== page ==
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Stressed Out About the 2016 Election? Try This Trick Marathoners Use to Stay Zen

There is no doubt that there is an air of uncertainty today as everyone goes out to vote for the 2016 election. It's been a long presidential run and while we're all excited to see it come to an end, there's always some stress when you're still not sure what's going to happen.

election anxiety
Photography by: Logan Mock-Bunting / Stringer

If you're finding that you are overly stressed out about the results of for the 2016 election, you're not alone. This has been one of the longest campaigns and one where it feels like there's been a lot more controversy than presidential candidates of the past. So, it's no wonder you're feeling all the feelings and you need to find a way to relax.


Who better to turn to than people who understand pressure and uncertainty during a long run than a marathon runner? They have to be able to keep their heart rate and stress levels in check in order to finish and according to "New York Magazine", marathon runners are surprisingly good at keeping their cool -- and that's really the key.


According to "New York Magazine", keeping your cool and reducing your stress comes down to two factors: how you talk to yourself and the awareness you have of the stress in your body. Studies show that the fastest runners and strongest athletes -- like Michael Phelps or Usain Bolt -- are acutely aware of their inner dialogue and the tension in their muscles and by doing so, they're able to stay calm.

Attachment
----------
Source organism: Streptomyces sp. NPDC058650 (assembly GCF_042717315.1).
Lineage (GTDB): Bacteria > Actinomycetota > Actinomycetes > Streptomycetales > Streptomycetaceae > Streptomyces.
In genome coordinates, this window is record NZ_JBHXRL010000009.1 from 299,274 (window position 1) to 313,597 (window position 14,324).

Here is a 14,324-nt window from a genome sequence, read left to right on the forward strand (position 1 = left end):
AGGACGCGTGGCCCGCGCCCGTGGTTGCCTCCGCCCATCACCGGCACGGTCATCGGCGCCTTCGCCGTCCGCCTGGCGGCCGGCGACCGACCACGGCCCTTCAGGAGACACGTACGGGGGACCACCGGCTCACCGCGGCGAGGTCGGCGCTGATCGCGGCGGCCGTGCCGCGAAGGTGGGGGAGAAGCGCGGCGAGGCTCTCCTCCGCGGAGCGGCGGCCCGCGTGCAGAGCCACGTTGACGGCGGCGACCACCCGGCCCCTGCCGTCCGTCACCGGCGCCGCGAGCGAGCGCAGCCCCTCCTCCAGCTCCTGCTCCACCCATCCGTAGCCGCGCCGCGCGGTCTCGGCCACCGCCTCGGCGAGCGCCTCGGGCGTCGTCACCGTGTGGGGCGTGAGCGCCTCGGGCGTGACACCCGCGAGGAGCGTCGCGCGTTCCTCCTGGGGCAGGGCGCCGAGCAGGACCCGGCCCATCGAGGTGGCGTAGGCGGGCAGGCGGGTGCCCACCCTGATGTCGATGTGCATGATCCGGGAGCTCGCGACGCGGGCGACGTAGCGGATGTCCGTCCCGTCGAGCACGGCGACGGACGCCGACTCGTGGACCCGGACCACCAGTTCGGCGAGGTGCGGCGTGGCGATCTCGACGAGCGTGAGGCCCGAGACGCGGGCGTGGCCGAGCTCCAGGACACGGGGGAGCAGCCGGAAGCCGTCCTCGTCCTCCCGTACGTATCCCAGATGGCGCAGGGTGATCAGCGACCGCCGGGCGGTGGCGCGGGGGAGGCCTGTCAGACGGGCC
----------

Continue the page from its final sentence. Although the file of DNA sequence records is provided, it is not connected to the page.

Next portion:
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"In a very practical sense, anxiety's linguistic narratives distract your attention from the task at hand," writes the NY Magazine author. "Rather than berating yourself for missing the last shot or being further behind than you thought, the book advises, invest that mental energy into attending to your felt awareness."


These athletes also have a certain comfort in their surroundings and don't let things like pain from muscle fatigue or being underwater for long periods of time play with their head. "If you stop panicking and start attending to your experience, then the relaxation and efficiency can increase," the author writes.


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So, how does this translate into the stress from this 2016 election? Well, it's simple: don't allow your mind to go into those worst-case scenarios unless or until you're directly faced with it. Always be aware of where you're feeling the stress. Often, that translate to tight neck and shoulder muscles, in which case you should give yourself a massage. If negatives start drifting into your mind, think about all the positives in your life.


We're all going to be glued to the TV tonight as the 2016 election results come in and hopefully, we'll be able to take some of these cues from the top athletes on how to come ahead despite things not always looking like they'll run in our favor.


And if that fails, just watch this: